MANY ARE GIVEN THE TITLE. BUT WHO DESERVES IT?
There has been Yang Liu, the “Warren Buffett of China,” and Ratan Tata, a so-called “Warren Buffett of India.” There’s Masayoshi Son, the supposed “Warren Buffett of Japan,” and Carlos Slim, the “Warren Buffett of Latin America.” Don’t forget Prem Watsa, the supposed “Warren Buffett of Canada,” and alternatively, Jim Pattison, also the “Warren Buffett of Canada.” And Al-Waleed bin Talal, he’s called the “Warren Buffett of Saudi Arabia.”
Then there’s Ed Lampert, once dubbed “the Warren Buffett of the hedge-fund world;” Robert Parker, dubbed the “Warren Buffett of wine;” and even Charles Fabrikant, dubbed the somewhat random “Warren Buffett of barges.”
“There’s only one Warren Buffett,” Kass smiles. “And it’s Warren Buffett.”
He knows. A clinical professor of finance at the University of Maryland’s Robert H. Smith School of Business, Kass has closely followed Buffett’s investments and philosophy for more than 35 years. For many years, he made an annual journey to Nebraska, always with a group of students, to attend the Berkshire Hathaway annual shareholders meeting, and often to attend a private meeting with the so-called Oracle of Omaha himself.
With his expertise, Kass is often asked to opine on a business luminary who has been hailed as a “Warren Buffett of” something, or someplace.
Most recently, he was asked about money manager Neil Woodford, who was said to be the “Warren Buffett of Britain,” before his spectacular flameout in 2019. Woodford’s empire – with more than 15 billion British pounds under management – crumbled last year, crushed by the asset manager’s newfound inability to pick stock winners and newfound propensity to pick stock losers. Today, he’s under investigation by U.K. financial authorities.
Kass calls it hubris.
“Woodford is another failed portfolio manager who does well for 20 or 25 years, and then blows up – loses everything. There are many examples similar to Woodford, and only one Warren Buffett,” he says.
Why the obsession about who will be the next “Warren Buffett” or who is the “Warren Buffett” of some country or some investment sector?
“The answer,” Kass says, “very simply is that Warren Buffett has been the only investor in the world who has been among the top three wealthiest people for decades. He has achieved his wealth and status primarily by buying and holding a portfolio of stocks of large American companies that are industry leaders in terms of growth and profitability.”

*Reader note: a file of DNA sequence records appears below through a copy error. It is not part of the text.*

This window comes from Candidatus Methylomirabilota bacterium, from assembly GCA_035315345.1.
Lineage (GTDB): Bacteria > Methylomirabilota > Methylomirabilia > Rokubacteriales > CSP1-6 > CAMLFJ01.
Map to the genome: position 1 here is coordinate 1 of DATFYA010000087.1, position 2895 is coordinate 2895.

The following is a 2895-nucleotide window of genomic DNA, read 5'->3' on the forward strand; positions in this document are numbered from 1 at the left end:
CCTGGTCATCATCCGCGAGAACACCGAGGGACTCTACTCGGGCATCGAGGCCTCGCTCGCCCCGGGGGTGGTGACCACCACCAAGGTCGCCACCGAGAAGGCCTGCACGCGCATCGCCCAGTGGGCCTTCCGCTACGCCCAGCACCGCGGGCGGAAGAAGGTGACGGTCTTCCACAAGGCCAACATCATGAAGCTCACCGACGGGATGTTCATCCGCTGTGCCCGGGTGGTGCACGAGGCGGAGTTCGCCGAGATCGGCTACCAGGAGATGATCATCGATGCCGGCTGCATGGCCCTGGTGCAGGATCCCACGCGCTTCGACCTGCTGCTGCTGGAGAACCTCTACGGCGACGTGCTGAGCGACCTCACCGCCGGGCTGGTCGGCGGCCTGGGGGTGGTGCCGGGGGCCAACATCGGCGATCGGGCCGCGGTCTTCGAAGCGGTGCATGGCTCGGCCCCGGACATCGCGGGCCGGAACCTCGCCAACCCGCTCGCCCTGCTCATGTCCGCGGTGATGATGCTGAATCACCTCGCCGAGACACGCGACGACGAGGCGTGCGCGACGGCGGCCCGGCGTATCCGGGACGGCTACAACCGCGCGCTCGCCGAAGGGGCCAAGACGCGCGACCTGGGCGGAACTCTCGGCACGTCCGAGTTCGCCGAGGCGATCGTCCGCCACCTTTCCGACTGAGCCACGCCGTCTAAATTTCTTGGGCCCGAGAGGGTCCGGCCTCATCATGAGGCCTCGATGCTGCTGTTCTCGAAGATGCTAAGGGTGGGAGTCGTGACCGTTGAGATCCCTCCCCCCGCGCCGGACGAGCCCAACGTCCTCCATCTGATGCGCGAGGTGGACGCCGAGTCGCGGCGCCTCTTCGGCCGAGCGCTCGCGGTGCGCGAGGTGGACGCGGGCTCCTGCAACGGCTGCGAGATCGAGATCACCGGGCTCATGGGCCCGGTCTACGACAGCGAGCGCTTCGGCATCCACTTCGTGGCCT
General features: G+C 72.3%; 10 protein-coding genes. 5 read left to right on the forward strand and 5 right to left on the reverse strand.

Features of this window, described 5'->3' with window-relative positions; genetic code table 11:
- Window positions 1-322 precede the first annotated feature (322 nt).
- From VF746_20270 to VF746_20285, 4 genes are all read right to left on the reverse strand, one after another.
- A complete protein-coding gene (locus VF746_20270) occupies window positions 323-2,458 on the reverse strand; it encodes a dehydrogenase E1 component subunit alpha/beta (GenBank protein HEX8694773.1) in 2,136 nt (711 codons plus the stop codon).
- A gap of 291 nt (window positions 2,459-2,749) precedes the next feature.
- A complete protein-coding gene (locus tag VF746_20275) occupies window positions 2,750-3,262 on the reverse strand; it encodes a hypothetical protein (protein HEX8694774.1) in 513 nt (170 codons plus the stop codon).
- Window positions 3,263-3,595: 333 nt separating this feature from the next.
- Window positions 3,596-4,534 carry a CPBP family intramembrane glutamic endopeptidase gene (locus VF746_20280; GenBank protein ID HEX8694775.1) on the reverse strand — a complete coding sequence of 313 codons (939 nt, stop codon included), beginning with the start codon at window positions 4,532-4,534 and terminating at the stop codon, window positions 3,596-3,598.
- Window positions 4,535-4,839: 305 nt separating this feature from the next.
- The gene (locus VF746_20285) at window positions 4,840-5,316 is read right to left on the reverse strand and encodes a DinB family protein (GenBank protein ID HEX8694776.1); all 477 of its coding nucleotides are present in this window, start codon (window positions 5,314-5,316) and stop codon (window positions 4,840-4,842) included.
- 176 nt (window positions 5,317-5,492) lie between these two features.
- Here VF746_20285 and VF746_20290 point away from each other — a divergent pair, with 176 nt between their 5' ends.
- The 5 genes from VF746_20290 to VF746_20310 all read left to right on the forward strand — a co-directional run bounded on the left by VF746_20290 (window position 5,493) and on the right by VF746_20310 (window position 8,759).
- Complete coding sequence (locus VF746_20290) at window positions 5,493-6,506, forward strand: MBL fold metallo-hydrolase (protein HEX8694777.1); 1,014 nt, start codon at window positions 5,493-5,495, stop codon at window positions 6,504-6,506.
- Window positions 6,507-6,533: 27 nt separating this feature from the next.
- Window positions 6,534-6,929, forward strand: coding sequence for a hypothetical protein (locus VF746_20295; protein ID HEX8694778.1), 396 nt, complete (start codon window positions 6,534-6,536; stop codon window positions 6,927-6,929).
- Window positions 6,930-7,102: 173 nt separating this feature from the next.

Buffett has said the quality needed to succeed as an investor is a steady temperament, Kass says, an ability to handle sharp market swings – favorable and unfavorable. In terms of intelligence, Buffett has said an above average IQ of 120 is plenty. “Indeed, Buffett has joked that if someone has an IQ of 150, they should sell the extra 30 points above 120.”
It’s temperament, not intelligence, that dooms the fortunes of the other “Warren Buffetts,” Kass says. “Eventually, it’s overconfidence on the upside and/or panic selling on the downside.”
It is important to note that Warren Buffett’s Berkshire Hathaway, between 1965 and 2018, grew at a compounded annual return of 20.5% per year, compared to 9.7% for the S&P 500 (with dividends included). $1,000 invested with Warren Buffett (Berkshire Hathaway) in 1965 would be worth $23.6 million today. By contrast, $1,000 invested in the S&P 500 during the same time period would be valued at $148,300 today. “He achieved this result without leverage (debt) and derivatives,” Kass says. “It was plain vanilla investing. He has achieved high returns with low risk.”
“Warren Buffett has succeeded,” Kass continues, “because of his rare combination of intelligence, analytical ability, strong finance background, and, of course, temperament. His preferred holding period for his stock investments is ‘forever.’ How many investors would not panic and sell when their investments decline in value by over 50% in a short period of time, such as during the Great Recession of 2007-2009, or by 23% on one day, October 19, 1987 (Stock Market Crash of 1987)? Very few.”
(Note: I was interviewed for this article published by Smith Brain Trust – Robert H. Smith School of Business, University of Maryland.)